“Government should be more proactive on how towns manage their money and their services.” Malloy points out, “Stamford shrunk the size of government but increased services.”

When looking at Connecticut’s rail system, Malloy tackled the outdated thinking that accepts the 100 year old system of fixed passenger schedules. Part of the solution, he says, is to think of it as a subway system with more frequent trains, shorter trains that operate with greater flexibility.

Partnership with business and entrepreneurial approaches do work he explained. “If we wrestled with competition, if government is a partner, there’s a brighter future for Connecticut even in niche manufacturing.”

Yet towns across Connecticut are busy turning industrial zones into residential housing. Malloy is concerned about that, pointing out that he fought to keep a manufacturer in Stamford despite the hard reality that doing business is Connecticut is expensive and often not competitive with other states. He identifies energy costs as one of the many factors that impact business operations using Michigan as an example of a state that offers energy costs about one sixth of what it costs in Connecticut.

Accountability Is Important

Despite Malloy’s enthusiasm for tackling the problems through policy, he came back to a recurring theme. “No one goes back five years later to review policy decisions,” he began, “we do in Stamford.” Malloy, it turns out, is deeply concerned with unintended consequences. It’s not enough for him to craft policy and let others execute it without accountability. That touchstone of accountability is one that resonates broadly, especially for Malloy, a former prosecutor. His view on Jodi Rell’s leadership starkly exhibits his passion for accountability. “She's shocked, she's saddened, she's disappointed in the corruption of people who are working for her.' I mean, we can use the terms, we all know them. This is totally reactive government.”

Malloy is clearly frustrated by the missed opportunities and failures to address Connecticut’s future. He’s hoping for that dynamic to change in November. But he first has to tackle the difficult task of winning the August 8th Democratic primary to get there. He’s itching for a debate with Jodi Rell, “I can’t wait to have a real debate with Jodi Rell,” he says confidently. But when pressed about the campaign for the primary, he admitted his frustrations with the Senate race dominating coverage, and the generally less engaged voter. After the first week of July he promised it’ll be a sprint to the finish. Looking at how he’s tackled each and every task thus far, you can be sure that’s he got a plan to win the race.

30 comments:

bluecoat said...

Thinking that the New Haven line can be used as a subway is a great illusion but it isn't backed up by a single prfoessional analysis...and malloy does nothing to address the impact of the "bad growth" in Stamford that contributed to an already congested highway system as I discuss in this last thread here Malloy flies by the seat of his panats, Rell stepas and fetches and JDS well he often aims after he shoots but his aim....???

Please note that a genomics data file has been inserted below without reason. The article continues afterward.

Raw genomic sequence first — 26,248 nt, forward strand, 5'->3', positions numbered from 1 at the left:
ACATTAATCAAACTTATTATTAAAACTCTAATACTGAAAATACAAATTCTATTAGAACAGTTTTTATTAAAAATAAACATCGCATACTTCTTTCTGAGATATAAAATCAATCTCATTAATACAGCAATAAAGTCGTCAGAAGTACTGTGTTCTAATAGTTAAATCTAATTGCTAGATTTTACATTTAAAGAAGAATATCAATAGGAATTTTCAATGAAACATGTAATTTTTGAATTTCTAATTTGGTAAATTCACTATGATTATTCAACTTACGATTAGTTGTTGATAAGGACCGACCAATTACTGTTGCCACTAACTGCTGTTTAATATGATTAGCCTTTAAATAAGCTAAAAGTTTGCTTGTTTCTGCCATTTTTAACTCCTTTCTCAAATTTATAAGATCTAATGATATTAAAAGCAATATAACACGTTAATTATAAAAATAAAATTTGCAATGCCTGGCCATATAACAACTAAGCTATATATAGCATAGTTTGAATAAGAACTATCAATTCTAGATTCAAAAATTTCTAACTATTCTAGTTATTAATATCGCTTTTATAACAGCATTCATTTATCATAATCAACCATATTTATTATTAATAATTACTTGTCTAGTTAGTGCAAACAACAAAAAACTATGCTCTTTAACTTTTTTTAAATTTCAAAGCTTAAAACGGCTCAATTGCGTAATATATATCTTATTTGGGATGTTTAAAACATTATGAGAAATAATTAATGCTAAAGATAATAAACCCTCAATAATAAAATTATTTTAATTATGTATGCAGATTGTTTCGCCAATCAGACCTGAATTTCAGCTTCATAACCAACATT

BRubenstein said...

The state cannot be run like the CEO of a corporation.

The bold leadership needed to advance this state just doesnt present itself in the issues and solutions that Malloy advances. Or JDS for that matter. Both candidates didnt advance bold enough issues to capture the attention of the public and that is backed up by the evidence of Rell's remaining high popularity.

BTW I heard from a friend that DM was told months ago that should there be a challenge to Lieberman that said challenge would dwarf the gubenatorial race...he laughed at the time...who is laughing now?

bluecoat said...

BR: he'd like it to be run as if he were the CEO judging form the way he has been campaigning among the party faithful...I see malloy as another "Simon says" Democrat...just like Bubba but nowhere near as smart or educated...

A Real Democrat said...

JESUS CHRIST will the trolls give it a rest? WE GET IT GUYS you don't like Malloy. Are you really so threatened that you need to come in and be the first posts in every thread about this blogger meeting and just troll away? Insulting his intelligence (if you've heard him or DeStefano speak you know that both are very intelligent). I am so damn tired of Democrats on these boards tearing each other down. Not just tearing eachother down, but being outright vicious about it. Frankly its pathetic. I can just picture you two sitting at your cpu's hitting F5 over and over until "OH MY GOD A DAN MALLOY POST TIME TO SAY AS MANY NEGATIVE THINGS AS I CAN THINK OF AS QUICK AS POSSIBLE".

turfgrrl said...

bluecoat -- the subway thing is kinda interesting though. I think it is reasonable that the frequency of trains be more like a subway. Certainly rail lines in the UK operate more like that model. He didn't get into how to pay for it, but that would make good fodder for more discussion.

cgg said...